Wednesday, July 16, 2014

Blue Jasmine

Directed by Woody Allen.
2013. Rated PG-13, 98 minutes.
Cate Blanchett
Alec Baldwin
Sally Hawkins
Bobby Cannavale
Andrew Dice Clay
Peter Sarsgaard
Louis C.K.
Michael Stuhlbarg
Max Casella
Alden Ehrenreich

Jasmine (Blanchett) is no longer with her husband Hal (Baldwin), but can't stop going on about all the wonderful things they used to do together to anyone within earshot. It turns out they were once fabulously wealthy. Her days were spent having expensive lunches with her friends and planning charity events. Circumstances I won't spoil forced them apart and put her in the poor house. With nowhere else to go, and having to start over, Jasmine takes what money she has and flies to San Francisco to stay with her sister Ginger (Hawkings) who has a couple of young sons and is on the verge of having her fiance Chili (Cannavale) move in with her. To say all of this is a shock to her system is putting it mildly. Jasmine trying to put the pieces of her life back together while flashing back to what once was ensues.

Two things jump out at you as outstanding aspects of this film. The first is Cate Blanchett's performance in the titular role. She dazzles with her portrayal of a woman frayed at the edges, and with full knowledge of that, resolutely clinging to her self-righteousness. She's in touch with the reality of her situation, but not entirely sure how reality works. It's a complicated act akin to juggling chainsaws. One false move would mean certain death for her believability. Fortunately, each time she tosses a saw in the air she manages to catch it safely by the handle.

The other great aspect of this movie shines through Blanchett's performance. She makes it easy to recognize how well written Blue Jasmine is. Even during her least stable moments, it doesn't seem showy. It feels like a person having a difficult time coping, not an actor trying to impress the academy. Of course, that's exactly what she did and took home Oscar gold. A large part of that was the dialogue she and everyone else was given. From her, when talking to others, it is a constant stream of needling insults. No one thing she says could incite a riot, but her ever growing verbal combinations drives others insane. This is why the people around her blow up in her face from time to time, and take great joy in doing so. Her holier than thou attitude and complete stand-offishness gives them gless during the various moments in which she receives her comeuppance. When speaking to herself, whether others are present or not, she goes on strangely coherent rambles. By that, I mean what she's saying makes complete sense it just just lacks context to whoever is in her midst. They can easily figure out what she's talking about. They just won't be able to understand why. Writer/director Woody Allen pulls this off brilliantly. He puts his protagonist in a world where she can have control of her surroundings even as she is losing control of her life. If something is not about her, she makes it that way. The question is whether or not she can fix any of it.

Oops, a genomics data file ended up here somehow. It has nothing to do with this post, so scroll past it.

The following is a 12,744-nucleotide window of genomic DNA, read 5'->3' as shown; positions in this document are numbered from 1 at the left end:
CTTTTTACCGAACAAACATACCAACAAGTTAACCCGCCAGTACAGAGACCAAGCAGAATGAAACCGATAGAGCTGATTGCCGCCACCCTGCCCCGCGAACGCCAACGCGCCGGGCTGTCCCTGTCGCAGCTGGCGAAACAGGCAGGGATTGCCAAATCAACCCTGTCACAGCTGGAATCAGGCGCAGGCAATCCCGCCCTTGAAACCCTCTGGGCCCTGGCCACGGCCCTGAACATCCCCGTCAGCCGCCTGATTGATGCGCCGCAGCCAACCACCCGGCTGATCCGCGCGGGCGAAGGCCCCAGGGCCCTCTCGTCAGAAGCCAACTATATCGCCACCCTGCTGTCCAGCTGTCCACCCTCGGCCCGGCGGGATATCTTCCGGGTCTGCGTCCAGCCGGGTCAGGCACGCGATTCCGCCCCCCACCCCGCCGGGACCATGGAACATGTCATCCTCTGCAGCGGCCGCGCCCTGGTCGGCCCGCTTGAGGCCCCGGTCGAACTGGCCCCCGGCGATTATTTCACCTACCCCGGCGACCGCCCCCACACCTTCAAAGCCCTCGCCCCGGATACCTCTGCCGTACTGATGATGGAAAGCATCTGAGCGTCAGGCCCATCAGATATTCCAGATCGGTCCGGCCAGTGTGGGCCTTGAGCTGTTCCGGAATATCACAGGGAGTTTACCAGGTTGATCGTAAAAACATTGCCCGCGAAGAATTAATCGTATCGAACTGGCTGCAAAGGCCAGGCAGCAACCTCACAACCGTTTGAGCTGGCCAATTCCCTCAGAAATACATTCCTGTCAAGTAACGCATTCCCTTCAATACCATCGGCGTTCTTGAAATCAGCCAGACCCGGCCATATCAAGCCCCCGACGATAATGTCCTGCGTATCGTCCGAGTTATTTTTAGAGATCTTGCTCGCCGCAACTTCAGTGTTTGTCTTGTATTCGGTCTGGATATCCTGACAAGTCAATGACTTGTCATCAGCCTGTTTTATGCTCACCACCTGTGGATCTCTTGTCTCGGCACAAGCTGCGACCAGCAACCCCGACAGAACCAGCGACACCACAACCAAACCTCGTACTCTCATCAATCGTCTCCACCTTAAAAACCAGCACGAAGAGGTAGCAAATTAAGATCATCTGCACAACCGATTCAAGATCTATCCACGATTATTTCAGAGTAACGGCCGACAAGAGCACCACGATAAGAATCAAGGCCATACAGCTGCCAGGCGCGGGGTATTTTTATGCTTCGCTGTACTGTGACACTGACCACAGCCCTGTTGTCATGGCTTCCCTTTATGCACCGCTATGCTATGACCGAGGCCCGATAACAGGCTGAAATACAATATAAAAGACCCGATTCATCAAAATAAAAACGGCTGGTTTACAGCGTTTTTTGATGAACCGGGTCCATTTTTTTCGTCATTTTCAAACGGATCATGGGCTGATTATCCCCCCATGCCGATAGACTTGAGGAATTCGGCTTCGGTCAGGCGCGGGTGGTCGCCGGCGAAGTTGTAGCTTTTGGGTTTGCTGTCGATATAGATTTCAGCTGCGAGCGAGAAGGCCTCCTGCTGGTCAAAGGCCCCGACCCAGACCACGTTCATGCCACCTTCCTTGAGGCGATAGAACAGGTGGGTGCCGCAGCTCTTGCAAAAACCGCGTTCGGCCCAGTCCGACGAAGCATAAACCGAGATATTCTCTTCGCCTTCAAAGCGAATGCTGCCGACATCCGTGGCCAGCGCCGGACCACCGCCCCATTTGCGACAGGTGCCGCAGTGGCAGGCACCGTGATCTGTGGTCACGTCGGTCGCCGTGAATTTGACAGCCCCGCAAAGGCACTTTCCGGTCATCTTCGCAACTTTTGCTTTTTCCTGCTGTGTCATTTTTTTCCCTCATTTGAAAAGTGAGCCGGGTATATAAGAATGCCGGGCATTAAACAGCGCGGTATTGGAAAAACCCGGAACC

It would be tough to sell a movie with one great performance and not much else going for it as worth the bother. Fortunately, I've already mentioned Allen's writing. His directing deserves credit here, as well. He shoots scenes with the appropriate intimacy or distance depending on what's happening with Jasmine. Whenever she's trying to separate herself from a situation, she's off to one side, almost detached from whatever is happening. When others are probing her for answers to personal questions they get close-up, putting them in our face to suggest that they're also in hers. It's a bunch of subtle touches that come together to form our picture.